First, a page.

It would be really, really difficult to trojan Linux in a way which makes it unsuitable for military applications while creating a deliberate "fault" that would not affect other software, and would pass all regression tests and sneak past the kernel maintainers.
It is not true that Linus reads every line of code personally. There are instead subsystem maintainers (Linus' Lieutenants) who collect patches for individual subsystems. I believe that they do generally read every line of code submitted.
There are a lot of other things which would be far easier to trojan than Linux of course - libc perhaps, or gcc - I've no idea what their policies are.
In any case, it would be fantastically difficult to create a deliberate error which would cause some predictable behaviour, when you don't know anything about the software running on it.
Bear in mind for governments outside of the US, worries about the integrity of the Windows source code prevail - the possibility that it contains US government trojans seems high to some analysists (I am not privvy to any classified information on this topic, and even if I was I obviously wouldn't be able to discuss it).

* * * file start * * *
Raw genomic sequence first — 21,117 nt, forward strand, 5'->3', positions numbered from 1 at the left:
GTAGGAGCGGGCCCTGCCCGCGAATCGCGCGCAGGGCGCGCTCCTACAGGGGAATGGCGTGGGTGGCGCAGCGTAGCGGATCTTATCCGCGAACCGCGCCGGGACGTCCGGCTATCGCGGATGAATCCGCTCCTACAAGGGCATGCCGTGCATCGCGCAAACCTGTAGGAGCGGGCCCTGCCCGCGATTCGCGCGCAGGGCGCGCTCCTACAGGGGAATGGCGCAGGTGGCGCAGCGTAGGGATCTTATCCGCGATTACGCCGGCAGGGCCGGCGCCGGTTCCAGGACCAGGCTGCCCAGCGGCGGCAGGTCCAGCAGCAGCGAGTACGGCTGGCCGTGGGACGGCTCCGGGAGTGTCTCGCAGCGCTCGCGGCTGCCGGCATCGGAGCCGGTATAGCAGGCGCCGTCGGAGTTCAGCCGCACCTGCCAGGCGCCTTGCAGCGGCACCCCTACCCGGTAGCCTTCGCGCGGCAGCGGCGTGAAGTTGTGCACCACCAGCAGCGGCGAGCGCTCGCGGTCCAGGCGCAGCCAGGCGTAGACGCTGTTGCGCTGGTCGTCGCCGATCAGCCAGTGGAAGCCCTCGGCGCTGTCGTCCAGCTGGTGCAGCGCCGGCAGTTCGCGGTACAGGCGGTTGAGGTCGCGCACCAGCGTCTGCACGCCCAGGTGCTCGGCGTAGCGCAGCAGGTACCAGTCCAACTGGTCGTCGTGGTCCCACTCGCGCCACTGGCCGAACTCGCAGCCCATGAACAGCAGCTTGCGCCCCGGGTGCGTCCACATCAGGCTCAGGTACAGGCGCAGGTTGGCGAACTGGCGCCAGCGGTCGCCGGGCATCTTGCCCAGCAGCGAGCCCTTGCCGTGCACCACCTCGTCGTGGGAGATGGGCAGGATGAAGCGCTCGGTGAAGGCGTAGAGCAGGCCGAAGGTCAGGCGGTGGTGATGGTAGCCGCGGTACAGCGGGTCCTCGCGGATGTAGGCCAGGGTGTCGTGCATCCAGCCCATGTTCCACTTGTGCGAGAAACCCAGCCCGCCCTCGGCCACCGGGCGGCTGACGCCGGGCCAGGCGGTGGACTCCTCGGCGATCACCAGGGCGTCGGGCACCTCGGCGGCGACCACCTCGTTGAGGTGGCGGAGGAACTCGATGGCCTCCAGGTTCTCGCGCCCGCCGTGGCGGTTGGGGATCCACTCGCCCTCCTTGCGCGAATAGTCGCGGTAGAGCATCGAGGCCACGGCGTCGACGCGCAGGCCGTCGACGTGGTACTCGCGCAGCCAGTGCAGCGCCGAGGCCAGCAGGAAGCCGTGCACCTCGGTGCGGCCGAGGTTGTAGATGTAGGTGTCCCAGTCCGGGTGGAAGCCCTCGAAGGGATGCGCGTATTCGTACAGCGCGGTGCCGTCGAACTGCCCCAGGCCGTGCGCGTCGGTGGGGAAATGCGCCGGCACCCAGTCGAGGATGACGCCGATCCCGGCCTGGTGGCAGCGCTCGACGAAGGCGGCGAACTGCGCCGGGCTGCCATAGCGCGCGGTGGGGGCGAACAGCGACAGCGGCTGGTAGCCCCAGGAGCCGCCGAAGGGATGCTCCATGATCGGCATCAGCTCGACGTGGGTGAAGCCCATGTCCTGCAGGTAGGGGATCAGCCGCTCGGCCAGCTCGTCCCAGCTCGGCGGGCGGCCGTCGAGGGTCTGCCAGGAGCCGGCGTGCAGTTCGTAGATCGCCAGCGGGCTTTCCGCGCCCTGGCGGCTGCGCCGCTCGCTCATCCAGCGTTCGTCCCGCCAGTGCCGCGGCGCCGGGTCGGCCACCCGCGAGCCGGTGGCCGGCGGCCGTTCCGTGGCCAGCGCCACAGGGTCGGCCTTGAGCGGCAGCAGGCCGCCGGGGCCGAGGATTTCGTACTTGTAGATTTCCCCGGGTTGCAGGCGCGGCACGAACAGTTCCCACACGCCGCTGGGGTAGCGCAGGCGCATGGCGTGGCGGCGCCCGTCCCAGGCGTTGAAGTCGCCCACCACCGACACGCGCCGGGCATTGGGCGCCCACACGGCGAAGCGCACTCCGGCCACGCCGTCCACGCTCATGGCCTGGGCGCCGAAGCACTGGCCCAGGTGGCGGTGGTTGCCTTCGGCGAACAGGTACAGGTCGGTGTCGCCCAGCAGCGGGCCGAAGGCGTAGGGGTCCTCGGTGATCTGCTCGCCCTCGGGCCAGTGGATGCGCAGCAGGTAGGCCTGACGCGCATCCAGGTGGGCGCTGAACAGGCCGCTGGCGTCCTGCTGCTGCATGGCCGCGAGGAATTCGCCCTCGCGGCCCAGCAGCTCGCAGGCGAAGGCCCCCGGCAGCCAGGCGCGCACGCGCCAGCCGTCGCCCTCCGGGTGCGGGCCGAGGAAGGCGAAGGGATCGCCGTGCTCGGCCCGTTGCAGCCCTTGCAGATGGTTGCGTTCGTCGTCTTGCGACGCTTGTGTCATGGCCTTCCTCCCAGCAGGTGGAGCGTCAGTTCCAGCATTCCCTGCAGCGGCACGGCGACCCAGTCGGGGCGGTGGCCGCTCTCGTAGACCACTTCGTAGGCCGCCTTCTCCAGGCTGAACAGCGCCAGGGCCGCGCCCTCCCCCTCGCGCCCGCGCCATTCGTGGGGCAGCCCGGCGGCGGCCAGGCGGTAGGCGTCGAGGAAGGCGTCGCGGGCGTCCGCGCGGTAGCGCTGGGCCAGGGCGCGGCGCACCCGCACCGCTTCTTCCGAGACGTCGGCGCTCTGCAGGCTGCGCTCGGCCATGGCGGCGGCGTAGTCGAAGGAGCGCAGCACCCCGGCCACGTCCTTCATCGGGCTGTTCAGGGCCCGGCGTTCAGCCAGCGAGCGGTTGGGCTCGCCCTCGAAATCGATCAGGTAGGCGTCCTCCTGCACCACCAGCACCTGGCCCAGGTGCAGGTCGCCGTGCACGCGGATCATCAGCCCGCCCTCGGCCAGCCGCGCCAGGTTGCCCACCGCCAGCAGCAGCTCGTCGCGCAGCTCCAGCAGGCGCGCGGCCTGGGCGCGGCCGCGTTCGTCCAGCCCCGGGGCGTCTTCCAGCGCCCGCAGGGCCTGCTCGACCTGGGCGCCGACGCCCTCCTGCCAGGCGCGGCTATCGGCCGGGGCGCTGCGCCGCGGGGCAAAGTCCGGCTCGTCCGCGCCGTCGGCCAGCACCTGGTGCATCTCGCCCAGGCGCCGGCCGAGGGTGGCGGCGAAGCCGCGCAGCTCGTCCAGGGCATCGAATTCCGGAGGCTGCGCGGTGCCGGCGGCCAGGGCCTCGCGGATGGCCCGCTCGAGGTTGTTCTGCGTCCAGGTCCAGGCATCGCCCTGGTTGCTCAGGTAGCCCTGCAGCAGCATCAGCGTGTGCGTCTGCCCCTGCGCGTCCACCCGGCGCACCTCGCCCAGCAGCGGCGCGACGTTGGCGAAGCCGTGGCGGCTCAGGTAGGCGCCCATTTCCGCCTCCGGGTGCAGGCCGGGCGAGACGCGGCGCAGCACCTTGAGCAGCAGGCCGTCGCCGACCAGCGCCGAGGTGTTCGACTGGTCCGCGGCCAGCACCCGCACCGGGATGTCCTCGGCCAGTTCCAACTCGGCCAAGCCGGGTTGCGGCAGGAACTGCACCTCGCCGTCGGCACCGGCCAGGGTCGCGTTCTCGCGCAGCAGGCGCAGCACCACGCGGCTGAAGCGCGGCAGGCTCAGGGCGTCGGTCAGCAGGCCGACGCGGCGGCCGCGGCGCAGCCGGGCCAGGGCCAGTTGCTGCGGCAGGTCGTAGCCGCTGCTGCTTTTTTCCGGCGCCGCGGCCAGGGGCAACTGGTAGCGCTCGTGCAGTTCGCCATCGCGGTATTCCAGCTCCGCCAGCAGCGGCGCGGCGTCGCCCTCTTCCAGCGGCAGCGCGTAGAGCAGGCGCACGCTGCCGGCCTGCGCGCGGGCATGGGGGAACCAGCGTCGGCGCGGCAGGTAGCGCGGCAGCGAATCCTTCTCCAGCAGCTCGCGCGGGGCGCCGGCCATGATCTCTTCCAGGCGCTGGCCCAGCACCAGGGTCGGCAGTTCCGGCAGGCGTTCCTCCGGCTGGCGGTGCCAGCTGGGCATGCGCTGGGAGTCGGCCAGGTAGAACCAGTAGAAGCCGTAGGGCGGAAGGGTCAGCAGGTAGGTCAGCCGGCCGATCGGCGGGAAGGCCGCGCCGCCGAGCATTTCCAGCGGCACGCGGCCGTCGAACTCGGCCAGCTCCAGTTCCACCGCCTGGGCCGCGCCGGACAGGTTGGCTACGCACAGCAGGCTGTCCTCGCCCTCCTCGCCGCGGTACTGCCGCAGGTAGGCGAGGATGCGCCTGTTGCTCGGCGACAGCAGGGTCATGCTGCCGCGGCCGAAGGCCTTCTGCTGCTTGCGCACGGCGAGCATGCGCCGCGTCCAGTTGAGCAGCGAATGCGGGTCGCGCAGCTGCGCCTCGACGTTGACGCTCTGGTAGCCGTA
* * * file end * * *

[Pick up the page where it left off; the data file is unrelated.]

I love the way that some governments get to see the windows source code, but they aren't allowed to use it to build their own copy of windows, oh no, they still rely on binaries from Redmond. Hence they have no idea whether what they're looking at is the windows source code or not.
In any case even if Redmond hasn't got US government bugs in your Windows now, it could add them at the behest of Washington at any moment and distribute through Windows update faster than you can say "Terrorism".
I don't see how Linux can possibly be less trustworthy than Windows, to the US government, or anyone else. I can however understand if people don't want to use it for flight control software, nuclear reactor monitoring, missile guidance etc. But that would be more to do with bugs than trojan.
Anyway who's to say the US government haven't also got backdoors in WRS VxWorks? That is at least partially distributed pre-compiled.